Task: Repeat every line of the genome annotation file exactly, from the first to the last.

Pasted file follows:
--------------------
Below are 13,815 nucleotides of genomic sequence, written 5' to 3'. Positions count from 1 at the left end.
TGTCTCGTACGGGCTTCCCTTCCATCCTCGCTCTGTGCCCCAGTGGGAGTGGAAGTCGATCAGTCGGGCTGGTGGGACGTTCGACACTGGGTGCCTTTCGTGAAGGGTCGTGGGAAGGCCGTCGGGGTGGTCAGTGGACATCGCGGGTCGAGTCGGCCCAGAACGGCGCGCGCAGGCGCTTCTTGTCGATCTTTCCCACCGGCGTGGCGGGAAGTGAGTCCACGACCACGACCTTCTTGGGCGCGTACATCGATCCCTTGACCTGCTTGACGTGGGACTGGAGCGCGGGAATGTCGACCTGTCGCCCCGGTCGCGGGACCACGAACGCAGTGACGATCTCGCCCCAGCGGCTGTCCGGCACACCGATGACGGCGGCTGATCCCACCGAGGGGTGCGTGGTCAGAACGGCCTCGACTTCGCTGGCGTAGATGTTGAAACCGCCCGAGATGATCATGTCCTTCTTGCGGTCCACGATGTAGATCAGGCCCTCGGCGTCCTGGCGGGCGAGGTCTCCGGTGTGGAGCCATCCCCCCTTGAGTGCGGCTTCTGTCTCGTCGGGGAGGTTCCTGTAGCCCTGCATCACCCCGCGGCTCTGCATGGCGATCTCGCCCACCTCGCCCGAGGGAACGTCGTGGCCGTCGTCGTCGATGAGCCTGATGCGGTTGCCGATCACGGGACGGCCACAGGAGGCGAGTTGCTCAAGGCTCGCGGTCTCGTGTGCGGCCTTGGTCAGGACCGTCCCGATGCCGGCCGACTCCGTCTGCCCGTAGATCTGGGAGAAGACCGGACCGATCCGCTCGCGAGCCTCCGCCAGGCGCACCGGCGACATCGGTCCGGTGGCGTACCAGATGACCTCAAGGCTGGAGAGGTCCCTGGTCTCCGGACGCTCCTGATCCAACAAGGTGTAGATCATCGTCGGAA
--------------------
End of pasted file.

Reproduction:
Below are 13,815 nucleotides of genomic sequence, written 5' to 3'. Positions count from 1 at the left end.
TGTCTCGTACGGGCTTCCCTTCCATCCTCGCTCTGTGCCCCAGTGGGAGTGGAAGTCGATCAGTCGGGCTGGTGGGACGTTCGACACTGGGTGCCTTTCGTGAAGGGTCGTGGGAAGGCCGTCGGGGTGGTCAGTGGACATCGCGGGTCGAGTCGGCCCAGAACGGCGCGCGCAGGCGCTTCTTGTCGATCTTTCCCACCGGCGTGGCGGGAAGTGAGTCCACGACCACGACCTTCTTGGGCGCGTACATCGATCCCTTGACCTGCTTGACGTGGGACTGGAGCGCGGGAATGTCGACCTGTCGCCCCGGTCGCGGGACCACGAACGCAGTGACGATCTCGCCCCAGCGGCTGTCCGGCACACCGATGACGGCGGCTGATCCCACCGAGGGGTGCGTGGTCAGAACGGCCTCGACTTCGCTGGCGTAGATGTTGAAACCGCCCGAGATGATCATGTCCTTCTTGCGGTCCACGATGTAGATCAGGCCCTCGGCGTCCTGGCGGGCGAGGTCTCCGGTGTGGAGCCATCCCCCCTTGAGTGCGGCTTCTGTCTCGTCGGGGAGGTTCCTGTAGCCCTGCATCACCCCGCGGCTCTGCATGGCGATCTCGCCCACCTCGCCCGAGGGAACGTCGTGGCCGTCGTCGTCGATGAGCCTGATGCGGTTGCCGATCACGGGACGGCCACAGGAGGCGAGTTGCTCAAGGCTCGCGGTCTCGTGTGCGGCCTTGGTCAGGACCGTCCCGATGCCGGCCGACTCCGTCTGCCCGTAGATCTGGGAGAAGACCGGACCGATCCGCTCGCGAGCCTCCGCCAGGCGCACCGGCGACATCGGTCCGGTGGCGTACCAGATGACCTCAAGGCTGGAGAGGTCCCTGGTCTCCGGACGCTCCTGATCCAACAAGGTGTAGATCATCGTCGGAA